Kremlin struggling to bolster Russian military, Washington says

Kremlin struggling to bolster Russian military, says Washington


The Russian army is struggling to recruit in the midst of the conflict with Ukraine, seeking volunteers even in prisons, to the point that new recruits are often “old, in bad shape and poorly trained said a senior Pentagon official on Monday. 

Russian President Vladimir Putin last week ordered a 10 percent increase in Russian military strength, or some 137,000 soldiers by January 2023.

But “this effort is unlikely to be successful,” the official, who requested anonymity, told reporters, explaining that the Russian military has historically struggled to meet its recruitment targets.

< p>The United States estimates that the strength of the Russian army was 150,000 below the stated goal of one million troops in February 2022, before the invasion of Ukraine.

< p>Since then, Russia has tried to send professional soldiers to the front rather than conscripts, but the conflict is costly in terms of human and material resources.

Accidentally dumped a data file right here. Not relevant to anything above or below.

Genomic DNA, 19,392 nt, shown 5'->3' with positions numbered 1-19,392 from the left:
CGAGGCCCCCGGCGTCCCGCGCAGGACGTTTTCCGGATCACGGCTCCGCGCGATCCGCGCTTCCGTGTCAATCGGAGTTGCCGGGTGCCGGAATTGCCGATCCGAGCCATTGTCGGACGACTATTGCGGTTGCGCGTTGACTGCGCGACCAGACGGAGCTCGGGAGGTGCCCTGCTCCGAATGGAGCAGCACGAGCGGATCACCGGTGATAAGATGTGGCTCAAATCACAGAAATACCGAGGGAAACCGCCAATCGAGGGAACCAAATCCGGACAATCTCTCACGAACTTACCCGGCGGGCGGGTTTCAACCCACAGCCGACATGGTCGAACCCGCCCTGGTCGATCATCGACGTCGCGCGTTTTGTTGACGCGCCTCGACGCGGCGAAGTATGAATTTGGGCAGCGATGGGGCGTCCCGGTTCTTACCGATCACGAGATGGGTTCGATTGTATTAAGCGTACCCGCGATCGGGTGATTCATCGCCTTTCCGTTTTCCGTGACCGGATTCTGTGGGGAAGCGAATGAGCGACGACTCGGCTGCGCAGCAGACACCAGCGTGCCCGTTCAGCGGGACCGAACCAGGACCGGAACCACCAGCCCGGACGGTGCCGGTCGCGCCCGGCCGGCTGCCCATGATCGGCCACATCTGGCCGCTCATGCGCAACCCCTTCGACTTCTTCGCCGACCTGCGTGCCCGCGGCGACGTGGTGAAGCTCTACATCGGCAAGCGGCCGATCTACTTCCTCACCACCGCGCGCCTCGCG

“Russia has already started to recruit more to form at least one battalion of volunteers per district and to raise a Third Army Corps”, she underlined. “They did this by removing the age limit for new recruits and also by recruiting prisoners.”

“It was observed that many of these new recruits were old, in bad shape and poorly trained,” she concluded. “All of this suggests that the new recruits that Russia may attract by the end of the year will not bolster the country's fighting power.”

After failing to take Kyiv early in intervention, Russian forces are now concentrating their efforts in eastern and southern Ukraine, where the front lines have moved little in recent weeks.

The Kremlin has so far been careful not to carry out a general mobilization, a measure feared by many Russians.